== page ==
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Thursday, August 8th, 2019

Peter Henderson

Peter Henderson, bagpiping musician and teacher, will be recognized as Scottish American Person of the year.

Scottish Americans who have contributed to the Western New York community will be honored at the 35th Annual Buffalo Niagara Scottish Festival. The event will be held Saturday and Sunday, Aug. 17 and 18.

They are Peter Brian Henderson, who will receive his honor as Scottish American of the Year at the festival. Thomas and Margaret Donaldson will be honored posthumously.

Peter Brian Henderson

Peter Brian Henderson embraced his uncle’s avid interest in genealogy. Pete followed other family members into bagpiping and has been teaching the instrument for more than four decades. His contribution will live on for generations.

The youngest of three sons of Alexander Henderson III and Jane Clara Henderson, Peter was born in 1956 and grew up in Cheektowaga.

It was a unique family setting: Alex’s older brother Harold (Scotty) and his wife Shirley (Jane’s older sister) lived next door. Uncle Scotty’s avid interest in genealogy would create a profound influence on the family as their interest in the Scottish heritage of the Henderson Clan emerged.

At Uncle Scotty’s urging, Pete’s younger cousin Scott Mark began learning the bagpipe in 1972. Soon after, Pete’s brother Bruce joined “D” Company Buffalo City Guard Gordon Highlanders. Peter followed in 1975, then Pete’s oldest brother Tom joined the Gordons in 1976. Scott became Pete’s first teacher!

Peter began his four-decades-plus teaching career with early students: cousin John Henderson and Cindy Surre. Some 44 years and 75-plus students later, Peter is still actively teaching the bagpipe with the Gordon Highlanders, the Buffalo Niagara Scotia Society Pipes and Drums, and the Alden Bagpipe Club.

Pete’s family states: “What Pete brings to teaching, to the bands, to the entire pipe and drum community, is not only his expertise, his unparalleled commitment, and unyielding patience, but a love of Scottish music that unites all listeners and transcends all cultures. He’s single-handedly responsible for hundreds of us simply loving to listen, loving to play. We are so happy Pete’s being honored for his unwavering dedication all these years. His contribution will live on for generations.”

Pete counts among his performance highlights: playing in Scotland with cousin Scott; two Canisius College presidential inaugurations; a SUNY Buffalo presidential inauguration; Desert Storm memorial events; 911 memorial ceremonies and sadly funerals; and his solo performance at the opening ceremony for the HSBC Arena.

Pete has served many tenures as Pipe Major of the Gordons – almost half of his 44 years have been as Pipe Major.

Peter would like to thank his family for encouraging him to keep doing what he loves – teaching and playing the bagpipe. He thanks his children Evan, Allison and Sarah, and, most importantly, his wife Susan, for their continuous love and support.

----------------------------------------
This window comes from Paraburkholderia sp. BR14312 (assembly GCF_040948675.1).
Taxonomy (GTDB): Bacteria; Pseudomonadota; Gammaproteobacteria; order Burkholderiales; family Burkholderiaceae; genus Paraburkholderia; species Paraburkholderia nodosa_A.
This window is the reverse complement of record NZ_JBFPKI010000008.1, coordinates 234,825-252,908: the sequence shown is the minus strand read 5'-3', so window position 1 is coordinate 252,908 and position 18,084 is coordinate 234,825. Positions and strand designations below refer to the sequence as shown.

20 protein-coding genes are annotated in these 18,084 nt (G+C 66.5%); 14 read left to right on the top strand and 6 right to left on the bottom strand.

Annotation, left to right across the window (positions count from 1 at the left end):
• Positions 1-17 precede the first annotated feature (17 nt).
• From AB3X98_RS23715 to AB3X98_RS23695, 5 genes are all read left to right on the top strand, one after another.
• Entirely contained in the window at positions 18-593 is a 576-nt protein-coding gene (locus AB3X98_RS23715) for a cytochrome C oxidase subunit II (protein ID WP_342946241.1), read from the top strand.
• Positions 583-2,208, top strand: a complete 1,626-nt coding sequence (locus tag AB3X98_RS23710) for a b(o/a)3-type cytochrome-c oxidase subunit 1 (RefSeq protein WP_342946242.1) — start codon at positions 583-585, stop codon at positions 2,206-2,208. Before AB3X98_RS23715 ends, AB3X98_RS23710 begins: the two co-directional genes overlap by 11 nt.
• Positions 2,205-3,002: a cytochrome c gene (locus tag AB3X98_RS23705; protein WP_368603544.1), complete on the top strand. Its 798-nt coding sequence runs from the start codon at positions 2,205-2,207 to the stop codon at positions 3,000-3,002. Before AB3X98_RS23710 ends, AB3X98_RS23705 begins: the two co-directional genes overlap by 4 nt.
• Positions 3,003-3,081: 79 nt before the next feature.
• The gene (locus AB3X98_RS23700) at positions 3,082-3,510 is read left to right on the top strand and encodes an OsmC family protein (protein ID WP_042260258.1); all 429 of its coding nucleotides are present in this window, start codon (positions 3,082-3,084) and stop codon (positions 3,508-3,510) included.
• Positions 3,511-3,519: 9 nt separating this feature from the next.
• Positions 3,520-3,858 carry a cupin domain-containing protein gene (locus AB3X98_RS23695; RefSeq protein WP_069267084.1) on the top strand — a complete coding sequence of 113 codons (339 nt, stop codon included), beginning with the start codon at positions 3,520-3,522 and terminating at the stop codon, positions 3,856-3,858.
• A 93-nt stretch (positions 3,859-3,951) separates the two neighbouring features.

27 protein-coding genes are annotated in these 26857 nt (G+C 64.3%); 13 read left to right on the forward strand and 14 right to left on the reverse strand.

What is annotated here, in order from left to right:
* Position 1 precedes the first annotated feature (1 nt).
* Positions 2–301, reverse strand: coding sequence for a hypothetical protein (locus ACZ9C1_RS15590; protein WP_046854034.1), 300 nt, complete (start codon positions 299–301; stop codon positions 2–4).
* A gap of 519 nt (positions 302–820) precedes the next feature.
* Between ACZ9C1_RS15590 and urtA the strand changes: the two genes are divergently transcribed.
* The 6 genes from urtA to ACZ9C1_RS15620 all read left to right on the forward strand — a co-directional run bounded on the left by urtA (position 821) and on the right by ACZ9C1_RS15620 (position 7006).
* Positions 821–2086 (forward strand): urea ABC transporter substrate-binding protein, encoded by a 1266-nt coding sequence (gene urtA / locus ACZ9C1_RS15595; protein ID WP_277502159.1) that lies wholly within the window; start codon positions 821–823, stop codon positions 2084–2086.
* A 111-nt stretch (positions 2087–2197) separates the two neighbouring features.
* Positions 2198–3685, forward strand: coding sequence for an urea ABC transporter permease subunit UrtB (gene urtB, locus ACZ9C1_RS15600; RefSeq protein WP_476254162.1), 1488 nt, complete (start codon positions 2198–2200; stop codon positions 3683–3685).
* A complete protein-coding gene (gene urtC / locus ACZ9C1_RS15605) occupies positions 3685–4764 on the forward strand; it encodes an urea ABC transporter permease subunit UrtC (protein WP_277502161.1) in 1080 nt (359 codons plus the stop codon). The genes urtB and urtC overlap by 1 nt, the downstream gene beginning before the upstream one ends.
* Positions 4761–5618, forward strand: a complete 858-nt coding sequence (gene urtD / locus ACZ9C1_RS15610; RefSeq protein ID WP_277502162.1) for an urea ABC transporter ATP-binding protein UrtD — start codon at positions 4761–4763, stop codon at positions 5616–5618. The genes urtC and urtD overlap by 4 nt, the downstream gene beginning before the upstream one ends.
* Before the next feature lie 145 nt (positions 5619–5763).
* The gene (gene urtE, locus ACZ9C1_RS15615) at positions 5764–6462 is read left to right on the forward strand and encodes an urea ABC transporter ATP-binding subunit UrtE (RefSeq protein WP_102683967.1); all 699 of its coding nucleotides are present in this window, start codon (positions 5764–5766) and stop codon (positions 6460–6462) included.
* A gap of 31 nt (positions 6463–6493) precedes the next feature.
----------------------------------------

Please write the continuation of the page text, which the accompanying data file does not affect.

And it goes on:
Thomas and Margaret Donaldson

Thomas and Margaret DonaldsonThomas and Margaret Donaldson were instrumental in founding Scottish activities in Western New York.

Thomas was born in Scotland and Margaret was born in England. They immigrated with their children to the United States in 1961

Through Bethlehem Presbyterian Church, the Britannia Club and the McIver Pipe Band, they met other Scottish and English immigrants in the Buffalo area and made many good, lifelong friends.

Margaret met many women at the Britannia Club which greatly helped with her homesickness. One was Penny Sinclair and they became close friends. Penny introduced Tom and Margaret to her husband, Jimmy, who played the bagpipes.

Tom was interested in the pipes and began taking lessons from Jimmy Sinclair.

In 1965, Tom and Jimmy tossed around the idea of opening a shop that sold goods to cater to pipers and pipe bands. The British Shop got its start in the Sinclairs’ basement and Tom’s garage until a shop was opened in 1967 on Elmwood Avenue in Buffalo. They expanded the inventory to encompass all items from Britain.

Jimmy began giving pipe lessons at the shop. Tom then took lessons from Angus McLeod and not long after, the MacIver Pipe Band was formed.

Also in 1965, Penny and Angus ran a Scottish show at the Buffalo Historical Museum and asked Tom and Margaret if they would be interested in starting a Scottish Country Dance group. With Margaret’s love of dance and Tom’s love of Scottish music, the group was formed along with Robert and Mai Praties, Charlie Craig, Helen Idzik and two others. The Buffalo Scottish Country Dance Society, which is still very active today, was officially recognized by the Association of Scottish Games and Festivals, who gave it recognition to the Amherst Museum Scottish Festival starting with the 1988 event.

With the shop, they headed out to many Scottish Highland Games around the east coast making many lifelong friends. Tom and Margaret always wanted to start a highland games close to home. In 1985 they proposed the idea to the Amherst Museum (now Buffalo Niagara Heritage Village), where Margaret was very involved with the Quilting Guild. The first Amherst Scottish Highland Games opened in September 1985.

The effort everyone put into these beginning years was enormous. Tom and Margaret enjoyed the hard work and the commitment of their good friends and were proud that they started a successful event, still enjoyed so many years later.

Tom passed away December 13, 2000 and Margaret on January 7, 2015.

Through their children and grandchildren, the tradition lives on.

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